3 The students’ reading

Now try the following activities.

Activity 3: Talk to your students about reading

First, do Activity 2 and make a list of books or other reading materials that you could collect in order to start a class ‘mini-library’.

In the lesson, tell your students that you want to make a book area in the classroom. Write the following questions on the board:

  • What books have you read?
  • Which ones did you like, and why?
  • What kinds of book would you like to read?
  • Are there other things you would like to read, maybe on a computer?

Divide the students into pairs and get them to ask each other the questions that you have written on the board. Give them a few minutes to do this and then bring the class back together. Ask for their answers to the questions and write their ideas on the board.

After the lesson, consolidate their ideas. Compare their ideas to your own list. Do their ideas match yours?

What did you find out?

How can this kind of information help you tailor the support you can give to individual students as readers?

Over the next few weeks, assemble your small selection of reading materials.

Will you have rules for the ‘library’? Will you tell parents about the library? Could you ask them to help? Perhaps you could ask your students to plan a small ceremony for the opening of your book area.

You can use a reading corner in a variety of ways. By choosing a range of reading materials you can cater to diverse tastes and needs of students. For example, a gifted student may find it interesting to read challenging texts that she otherwise may not have access to. Similarly, being able to read texts suited to their reading levels will build up the confidence of students who have reading problems. With the help of colleagues and older students you could also prepare worksheets to supplement their reading.

A reading corner will also help you with classroom management. If you have a large class or teach a multigrade class, one group can be assigned independent reading at the corner while you work with others, and vice versa. Of course it will take some time for students to work independently in a disciplined manner if they are not used to it. But with firm rules and initial guidance, they can be taught to do so.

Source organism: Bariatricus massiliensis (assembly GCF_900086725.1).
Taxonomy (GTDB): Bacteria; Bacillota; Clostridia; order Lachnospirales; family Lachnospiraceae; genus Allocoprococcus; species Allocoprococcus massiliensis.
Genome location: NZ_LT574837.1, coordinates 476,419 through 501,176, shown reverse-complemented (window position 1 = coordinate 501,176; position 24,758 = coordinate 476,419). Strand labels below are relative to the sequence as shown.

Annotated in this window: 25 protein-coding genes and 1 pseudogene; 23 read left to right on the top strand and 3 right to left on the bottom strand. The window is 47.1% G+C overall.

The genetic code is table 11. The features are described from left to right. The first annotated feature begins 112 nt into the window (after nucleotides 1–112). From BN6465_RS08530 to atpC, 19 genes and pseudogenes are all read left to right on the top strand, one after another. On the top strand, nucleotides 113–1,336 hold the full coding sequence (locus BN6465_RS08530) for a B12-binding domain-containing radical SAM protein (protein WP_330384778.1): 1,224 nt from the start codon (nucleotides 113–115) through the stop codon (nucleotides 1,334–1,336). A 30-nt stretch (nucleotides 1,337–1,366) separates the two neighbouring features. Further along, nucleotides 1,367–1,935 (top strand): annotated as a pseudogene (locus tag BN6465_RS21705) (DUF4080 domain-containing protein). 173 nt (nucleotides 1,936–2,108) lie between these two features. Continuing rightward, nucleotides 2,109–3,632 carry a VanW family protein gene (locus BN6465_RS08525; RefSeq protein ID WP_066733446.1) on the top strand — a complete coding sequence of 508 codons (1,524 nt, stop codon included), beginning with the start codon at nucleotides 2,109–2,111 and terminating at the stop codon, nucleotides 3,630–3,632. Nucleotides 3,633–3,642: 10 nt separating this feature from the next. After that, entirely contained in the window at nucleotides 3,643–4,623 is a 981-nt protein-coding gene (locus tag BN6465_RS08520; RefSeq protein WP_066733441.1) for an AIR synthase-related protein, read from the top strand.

Video: Involving all

The next activity is about reading aloud.

You will know how much students love to imitate their teacher. What you do and say, they will do and say. When you read aloud, you are a model for the enjoyment of reading. Reading aloud, and having students read aloud, will help you and your students improve your pronunciation of English.

Activity 4: Reading aloud with expression

Choose a short story or a poem in English that you know well and that you think your students will enjoy. It does not need to be from the textbook. Read the story or the poem aloud to the class.

Then invite a student to read the story to the rest of the class (Figure 3). Let the student hold the book and pretend to be the teacher. The student may have memorised some or all of the text, but this is fine – let the student imitate the way you read with expression and enthusiasm. Sit with the other students and show them how to be a good listener. Join in if there are choral parts to the reading.

Figure 3 A student reads a story to other students and the teacher.

You must avoid attaching any language drills to this reading aloud activity. Simply focus on the pleasure and enjoyment of reading.

When you let students read aloud to the class, with you in the audience, you can observe reading skills and behaviours. Do students handle books carefully? Are they reading or repeating from memory, or a bit of both? Are the other students listening and responding?

2 Making a book area

4 Creating books of the students’ words and pictures